Create a static HTTPS site on your custom domain using Cloud Formation

6 minute read

Every now and then I find myself with the need to quickly create a small website, for instance as a static backend or a help page to one of my apps. I have a couple of requirements for this:

  • I want a custom (sub)domain. For now I host everything on claude-apps.com, but this could change.
  • I want to serve my website on HTTPS (obviously).
  • I want the website to be securely setup, in a minimal number of clicks.
  • I want to be able to access the log files.
  • I don’t want anything I didn’t ask for (in the form of trackers, or advertisements, or pay walls, etc).

This howto assumes that you know your way around AWS. It will talk about CloudFormation, CloudFront and S3, and assume you know what they are (or are willing to find out by reading up on them). This is NOT a howto for people without any AWS experience.

The last option means that AWS is the target of choice (Note: I’m contrasting it here to “free” webhosting services; I’m sure that Azure and Google Cloud offer similar privacy, but this article is about AWS). It should be noted that AWS is not free; in my experience however, the only real cost I have is $12 a year for the domain name registration, and another $0.50 a month for the hosted-zone (the DNS). This gives me an unlimited number of websites on the claude-apps.com domain; the additional costs (so far) for traffic and hosting is literally less than 2 cents/month for 3 websites (however do see the warning/disclaimer at the bottom).

There are multiple ways to set up a secure static website on AWS; here I choose to have an S3 bucket. The S3 bucket has 2 directories (one log directory, one directory with the website). The website will only serve HTTP requests to CloudFront; CloudFront serves the HTTPS requests to the rest of the world.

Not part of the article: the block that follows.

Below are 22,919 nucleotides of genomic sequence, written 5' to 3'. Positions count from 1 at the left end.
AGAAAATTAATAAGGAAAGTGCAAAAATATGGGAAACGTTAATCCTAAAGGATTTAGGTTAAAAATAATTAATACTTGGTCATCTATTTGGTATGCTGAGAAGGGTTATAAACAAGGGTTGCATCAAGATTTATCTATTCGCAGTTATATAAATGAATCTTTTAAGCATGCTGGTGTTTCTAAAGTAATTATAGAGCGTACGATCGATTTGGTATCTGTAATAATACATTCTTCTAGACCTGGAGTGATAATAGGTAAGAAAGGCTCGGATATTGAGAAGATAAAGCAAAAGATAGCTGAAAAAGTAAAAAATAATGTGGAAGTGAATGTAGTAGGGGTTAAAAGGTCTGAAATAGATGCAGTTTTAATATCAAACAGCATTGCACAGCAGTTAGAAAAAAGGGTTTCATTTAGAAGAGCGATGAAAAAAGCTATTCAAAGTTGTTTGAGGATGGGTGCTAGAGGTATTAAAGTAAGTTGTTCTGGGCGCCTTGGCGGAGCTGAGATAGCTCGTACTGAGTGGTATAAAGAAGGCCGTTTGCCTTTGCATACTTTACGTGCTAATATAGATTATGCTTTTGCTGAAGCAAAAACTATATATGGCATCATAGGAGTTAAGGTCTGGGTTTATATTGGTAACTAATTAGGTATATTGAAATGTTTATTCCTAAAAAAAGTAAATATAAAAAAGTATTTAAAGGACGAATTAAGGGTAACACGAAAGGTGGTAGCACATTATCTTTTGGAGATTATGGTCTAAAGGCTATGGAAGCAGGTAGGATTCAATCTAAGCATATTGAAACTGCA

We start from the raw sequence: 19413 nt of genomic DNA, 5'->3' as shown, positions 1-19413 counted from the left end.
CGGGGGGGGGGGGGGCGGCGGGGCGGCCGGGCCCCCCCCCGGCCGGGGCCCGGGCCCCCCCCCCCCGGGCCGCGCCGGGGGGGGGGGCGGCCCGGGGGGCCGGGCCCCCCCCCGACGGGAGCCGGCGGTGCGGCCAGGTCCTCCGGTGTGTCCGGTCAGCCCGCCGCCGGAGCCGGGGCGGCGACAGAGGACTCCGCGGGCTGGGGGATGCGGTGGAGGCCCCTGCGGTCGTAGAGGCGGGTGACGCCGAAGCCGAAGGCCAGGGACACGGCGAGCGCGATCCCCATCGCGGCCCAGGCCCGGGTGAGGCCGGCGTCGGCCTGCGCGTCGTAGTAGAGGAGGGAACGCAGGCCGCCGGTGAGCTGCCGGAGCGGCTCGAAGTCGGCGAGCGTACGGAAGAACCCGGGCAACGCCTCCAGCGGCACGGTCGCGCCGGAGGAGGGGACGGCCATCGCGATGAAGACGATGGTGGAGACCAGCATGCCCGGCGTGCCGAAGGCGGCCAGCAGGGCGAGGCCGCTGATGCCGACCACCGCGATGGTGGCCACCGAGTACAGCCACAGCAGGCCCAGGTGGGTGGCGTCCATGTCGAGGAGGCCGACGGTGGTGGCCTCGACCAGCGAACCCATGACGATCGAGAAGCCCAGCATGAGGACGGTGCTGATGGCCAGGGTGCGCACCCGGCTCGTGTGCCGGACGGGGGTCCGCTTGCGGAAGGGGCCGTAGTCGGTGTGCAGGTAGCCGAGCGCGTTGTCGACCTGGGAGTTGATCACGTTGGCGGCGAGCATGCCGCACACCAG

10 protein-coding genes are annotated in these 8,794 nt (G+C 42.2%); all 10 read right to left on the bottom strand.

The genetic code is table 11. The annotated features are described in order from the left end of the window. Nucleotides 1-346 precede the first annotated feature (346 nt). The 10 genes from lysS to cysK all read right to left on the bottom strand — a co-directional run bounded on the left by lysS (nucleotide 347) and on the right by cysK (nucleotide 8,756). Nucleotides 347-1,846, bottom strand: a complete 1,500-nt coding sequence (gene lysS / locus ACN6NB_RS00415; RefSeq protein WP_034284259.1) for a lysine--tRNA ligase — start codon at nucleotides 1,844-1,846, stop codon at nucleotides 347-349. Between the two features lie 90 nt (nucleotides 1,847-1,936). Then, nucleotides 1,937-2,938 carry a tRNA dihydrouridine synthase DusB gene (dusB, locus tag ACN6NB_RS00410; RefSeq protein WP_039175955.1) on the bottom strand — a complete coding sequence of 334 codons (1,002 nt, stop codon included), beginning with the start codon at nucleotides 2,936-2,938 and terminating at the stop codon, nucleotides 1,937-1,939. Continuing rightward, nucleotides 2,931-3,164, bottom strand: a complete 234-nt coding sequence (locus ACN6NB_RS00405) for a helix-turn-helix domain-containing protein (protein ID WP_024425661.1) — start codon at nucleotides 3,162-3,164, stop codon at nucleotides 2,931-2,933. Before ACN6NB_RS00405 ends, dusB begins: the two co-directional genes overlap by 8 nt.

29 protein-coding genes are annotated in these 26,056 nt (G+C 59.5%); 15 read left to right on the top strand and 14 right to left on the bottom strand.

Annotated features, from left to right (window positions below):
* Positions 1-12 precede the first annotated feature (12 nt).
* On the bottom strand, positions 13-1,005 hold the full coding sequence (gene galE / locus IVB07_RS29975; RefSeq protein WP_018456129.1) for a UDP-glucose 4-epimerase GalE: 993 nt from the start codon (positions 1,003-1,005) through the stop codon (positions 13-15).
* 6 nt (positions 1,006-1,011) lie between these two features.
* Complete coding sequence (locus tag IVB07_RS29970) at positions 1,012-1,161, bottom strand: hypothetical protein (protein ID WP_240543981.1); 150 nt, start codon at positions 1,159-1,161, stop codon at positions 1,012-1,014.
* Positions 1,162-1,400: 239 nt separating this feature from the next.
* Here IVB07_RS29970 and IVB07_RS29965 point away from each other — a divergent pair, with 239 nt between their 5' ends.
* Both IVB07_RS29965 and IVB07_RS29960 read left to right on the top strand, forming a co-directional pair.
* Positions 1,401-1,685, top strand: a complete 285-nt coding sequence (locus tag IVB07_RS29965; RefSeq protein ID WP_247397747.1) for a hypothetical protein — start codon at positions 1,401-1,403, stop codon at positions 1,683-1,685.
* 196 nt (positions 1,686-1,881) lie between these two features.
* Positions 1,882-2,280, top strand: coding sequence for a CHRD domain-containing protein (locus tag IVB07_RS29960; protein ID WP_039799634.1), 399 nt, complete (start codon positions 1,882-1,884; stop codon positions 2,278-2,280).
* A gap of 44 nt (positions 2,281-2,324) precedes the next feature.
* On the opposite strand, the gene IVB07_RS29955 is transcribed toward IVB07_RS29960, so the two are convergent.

Setting this all up “just right” is fiddly every time, so I made a CloudFormation Stack to do all the heavy lifting.

Before you start, you need to set up a hosted “parent” zone on Route53; this is a one time operation, after which you can create unlimited websites on subdomains. In my case, I have a claude-apps.com hosted zone, with zoneId Z0XXXXXXXXXXXX. You don’t need to have the domain name registered at AWS, however you must make sure that the Route53 zone is actually being used by DNS. This is because later we ask Amazon to create a certificate for your zone, and it will only do so if DNS for this domain points to Route53.

Afterwards it’s as simple as downloading the following stack template and creating a stack from it.

NOTE: make sure to create the stack in the us-east-1 region. Since CloudFront only looks in the us-east-1 region to find the HTTPS certificate, that certificate needs to be created in that region. It does mean that your S3 buckets are in us-east-1 as well; if you really care about performance of your website that much, you probably should not be using this tutorial at all, and dive deeper into what you really want.

Security warning: NEVER just download templates from the internet and run them in your AWS account, always check that they indeed do what you expect, and what they claim to do. Doing otherwise is a security risk, and may even rake up huge bills. So: download the template, read through it until you understand, and then run it.

If you run this from the command line, use the following format; obviously adjust the parameter values to your needs; my parameters below will not work for you since you don’t have access to this parent zone (if you use the console, just upload the template and fill in the parameters there).

aws cloudformation create-stack \
    --region us-east-1 \
    --stack-name sks-claude-apps-com \
    --template-body file://stack.yaml \